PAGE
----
top of page
  • Writer's pictureTyson Group

Insights: From Dependence To Autonomy - Lance's Top Tip For Leaders

Updated: May 22

What are the key things one needs to keep in mind to be an effective sales leader? In this episode of Lance Rants, Lance Tyson dives into the realm of sales leadership, emphasizing the importance of human connection while maintaining a keen awareness of time management. As a leader, striking a balance between approachability and execution is key. Lance prompts us to ponder: Do we have the optimal talent onboard? Is our team primed for success? Can we cultivate a culture of coachability? While acknowledging the necessity of setting boundaries, Lance underscores the transformative power of assembling the right team—a catalyst for success not only for oneself but for the entire organization. Tune in for invaluable insights into navigating the intricate dynamics of sales leadership!

Lance is the bestselling author of 'Selling Is An Away Game,' and 'The Human Sales Factor.' You can purchase these books at:


Listen to the podcast here

Lance Rants: From Dependence To Autonomy - Lance's Top Tip For Leaders

You don't want to appear that you're not available. That wasn't the point. I'm not saying you're saying that at all either. It comes from a philosophy of, “My door is always open.” You'll realize as parents, your door is not always open. You realize that your parents are probably doors that don’t always open relative to whatever is in your life. However, you're racing. That doesn't matter. You can't have total availability. I get smart-asses all the time and say, “What if I'm in a cube?” Metaphorically, maybe you're not getting what I'm saying. You can't always be available because it doesn't do anybody good, then everything bottlenecks with you. It's lethargic and it's slow.

Against The Sales Odds | Lance Rants | Sales Leadership
Sales Leadership: Anger and competition are motivators. There's probably plenty of times that you've moved up the ranks because you were just flat out pissed off.

Remember and this isn't a criticism of the generation. It is though a little bit. You guys come out of a generation. I'm not saying my generation is any better like I'm not going to be the old guy that go, “Look at the Millennials. Look at those ears.” Screw it. Like you got a generation that had everything was instant gratification. You go watch a whole seasonal Netflix and binge-watch to get in line for the movies.

What it really comes down to is profitable action. It's not how much you get done. It's what's profitable.

Your Job As A Sales Leader

You've witnessed or you've participated in these helicopter parents who have told every one of your friends and maybe you, I've parented this way at times, that you're special, that you are special and now all of a sudden they're in a corporate environment maybe they're not special, that they have one participation trophies, which devalue things like everybody gets a trophy. It devalues the trophy at some level. It is not good because it destroys the steam and everything else. All of a sudden, they're in a corporate environment.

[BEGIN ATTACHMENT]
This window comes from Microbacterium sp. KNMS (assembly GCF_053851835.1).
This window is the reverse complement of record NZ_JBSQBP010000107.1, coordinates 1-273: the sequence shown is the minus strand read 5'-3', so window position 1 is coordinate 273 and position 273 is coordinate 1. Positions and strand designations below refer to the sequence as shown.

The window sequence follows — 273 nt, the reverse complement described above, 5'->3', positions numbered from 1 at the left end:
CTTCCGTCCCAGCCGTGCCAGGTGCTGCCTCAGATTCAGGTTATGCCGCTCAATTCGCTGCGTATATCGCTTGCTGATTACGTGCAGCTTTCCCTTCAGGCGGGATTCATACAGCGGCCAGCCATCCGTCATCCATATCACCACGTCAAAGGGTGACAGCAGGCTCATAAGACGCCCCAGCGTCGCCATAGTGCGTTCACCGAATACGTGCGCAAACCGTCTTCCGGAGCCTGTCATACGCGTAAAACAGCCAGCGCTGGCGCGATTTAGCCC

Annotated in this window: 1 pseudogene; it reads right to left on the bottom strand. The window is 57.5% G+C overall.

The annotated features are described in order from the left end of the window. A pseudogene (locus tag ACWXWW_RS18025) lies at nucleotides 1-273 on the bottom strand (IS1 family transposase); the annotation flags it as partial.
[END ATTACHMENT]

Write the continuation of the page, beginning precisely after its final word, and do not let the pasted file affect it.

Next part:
You have a group of people that will come to you because every time they have a sniffle, somebody's wiping their nose. I'm not saying that makes people soft. I'm saying they were mismanaged because corporate environments do not equate playing Rec League soccer and getting a trophy. I remember my kid was playing Tim Horton's soccer and all my kids played hockey. They were playing soccer this year and this one year, I said to one of the parents, I'm drinking a coffee next. I'm like, “What's the score?” He looked at me. He goes, “We don't keep score. We don't believe in it here.” Apparently, this guy is like Commissioner Blake. I go, “Right on.”I'm not going to get into a fricking social conversation with him because who knows what awkward thing he's into.

Against The Sales Odds | Lance Rants | Sales Leadership
Sales Leadership: You want to create an environment where everybody's looking over their shoulder. You don't want them comfortable.

My fat little kid comes over sweaty with a red face. I go, “How are you doing there?” He goes, “Good. Can I get some Gatorade?” I go, “I'm holding it right here. What's the score?” He goes, “Upper by nine points. I got three.” I'm like, “Who doesn't keep score? Everybody keeps score.” It’s what we do. We're humans. We know how many berries we collected for the long winter.

Here you are on your parents' cell phone plan. I'm not criticizing you, but they're still on your parent's cell phone plan. They're doing their thing and they get checked in all the time. You have that group of people. You have some people who are independent. They're going to knock on your door and you can't kill them on it because you don't know, maybe from a mental health standpoint, they're struggling with something. Maybe they have low self-esteem. You have to weigh it out a little bit. You don't all in, sell out to it, but you have to manage your own time. Derek will tell you through the pandemic, he was probably a social psychologist during the pandemic. That's the role we were playing as leaders.

If your people aren't at some level worried that somebody may take their job, then they would get lazy.

Understanding Motivation

People have bad headspace, and you guys know it. Be human. Connect with the human, but you also have to execute and evaluate your people. You got to say, “Do I have the best people here? Do I have the right team? Can I train them? Are they coachable?” Trust me, every single one of you, including myself. You will F up and make bad decisions. You'll make horrible decisions. It happens all the time. The key is to make a decision, sell out on it or whatever you do.


bottom of page